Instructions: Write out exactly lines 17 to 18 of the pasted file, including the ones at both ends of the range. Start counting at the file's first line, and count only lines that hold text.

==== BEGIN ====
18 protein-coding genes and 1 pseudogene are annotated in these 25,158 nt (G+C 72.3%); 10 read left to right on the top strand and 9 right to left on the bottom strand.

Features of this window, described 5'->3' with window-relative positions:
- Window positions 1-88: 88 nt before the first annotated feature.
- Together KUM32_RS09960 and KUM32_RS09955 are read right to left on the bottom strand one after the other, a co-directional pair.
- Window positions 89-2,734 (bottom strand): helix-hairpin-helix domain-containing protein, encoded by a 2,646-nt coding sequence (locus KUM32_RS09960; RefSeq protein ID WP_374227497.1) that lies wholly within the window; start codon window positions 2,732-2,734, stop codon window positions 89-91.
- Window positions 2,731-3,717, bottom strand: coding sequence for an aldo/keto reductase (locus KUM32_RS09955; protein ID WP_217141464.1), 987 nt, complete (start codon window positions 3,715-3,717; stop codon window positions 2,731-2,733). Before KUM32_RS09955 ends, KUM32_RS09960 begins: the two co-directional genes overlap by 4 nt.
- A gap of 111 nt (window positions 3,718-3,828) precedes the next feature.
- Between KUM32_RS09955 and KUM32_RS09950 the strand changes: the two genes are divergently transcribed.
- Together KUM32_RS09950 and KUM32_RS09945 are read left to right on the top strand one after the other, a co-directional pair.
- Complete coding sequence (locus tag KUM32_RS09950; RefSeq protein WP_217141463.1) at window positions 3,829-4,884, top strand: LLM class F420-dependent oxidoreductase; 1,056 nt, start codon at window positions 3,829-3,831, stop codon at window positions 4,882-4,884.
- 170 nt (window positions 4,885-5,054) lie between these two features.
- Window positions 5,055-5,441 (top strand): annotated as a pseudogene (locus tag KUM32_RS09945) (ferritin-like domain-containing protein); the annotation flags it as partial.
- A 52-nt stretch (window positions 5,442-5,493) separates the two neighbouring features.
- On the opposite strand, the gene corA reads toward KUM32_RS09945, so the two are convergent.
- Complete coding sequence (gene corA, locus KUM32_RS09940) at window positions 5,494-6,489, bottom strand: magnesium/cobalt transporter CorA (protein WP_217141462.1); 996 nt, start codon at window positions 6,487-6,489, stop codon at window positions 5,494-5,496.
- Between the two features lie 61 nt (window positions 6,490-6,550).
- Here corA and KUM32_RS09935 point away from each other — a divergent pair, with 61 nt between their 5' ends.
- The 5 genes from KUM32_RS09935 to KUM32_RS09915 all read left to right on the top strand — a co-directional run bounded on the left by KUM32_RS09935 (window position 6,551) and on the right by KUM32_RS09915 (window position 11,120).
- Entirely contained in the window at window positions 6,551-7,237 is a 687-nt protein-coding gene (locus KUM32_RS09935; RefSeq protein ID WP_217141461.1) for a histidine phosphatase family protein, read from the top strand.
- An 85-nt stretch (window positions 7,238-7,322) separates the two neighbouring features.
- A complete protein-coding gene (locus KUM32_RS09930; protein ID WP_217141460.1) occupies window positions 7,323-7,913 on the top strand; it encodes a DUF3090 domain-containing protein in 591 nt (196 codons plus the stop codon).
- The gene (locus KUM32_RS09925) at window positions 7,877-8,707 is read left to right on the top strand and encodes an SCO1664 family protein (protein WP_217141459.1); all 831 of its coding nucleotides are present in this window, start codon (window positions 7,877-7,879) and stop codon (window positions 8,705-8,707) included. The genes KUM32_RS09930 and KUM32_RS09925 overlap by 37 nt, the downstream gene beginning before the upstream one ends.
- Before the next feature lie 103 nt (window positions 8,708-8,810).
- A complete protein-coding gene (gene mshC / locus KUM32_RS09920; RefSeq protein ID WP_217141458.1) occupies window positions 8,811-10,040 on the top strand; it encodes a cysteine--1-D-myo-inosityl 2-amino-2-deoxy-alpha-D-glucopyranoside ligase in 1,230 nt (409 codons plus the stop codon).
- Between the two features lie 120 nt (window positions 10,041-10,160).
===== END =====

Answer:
- Here corA and KUM32_RS09935 point away from each other — a divergent pair, with 61 nt between their 5' ends.
- The 5 genes from KUM32_RS09935 to KUM32_RS09915 all read left to right on the top strand — a co-directional run bounded on the left by KUM32_RS09935 (window position 6,551) and on the right by KUM32_RS09915 (window position 11,120).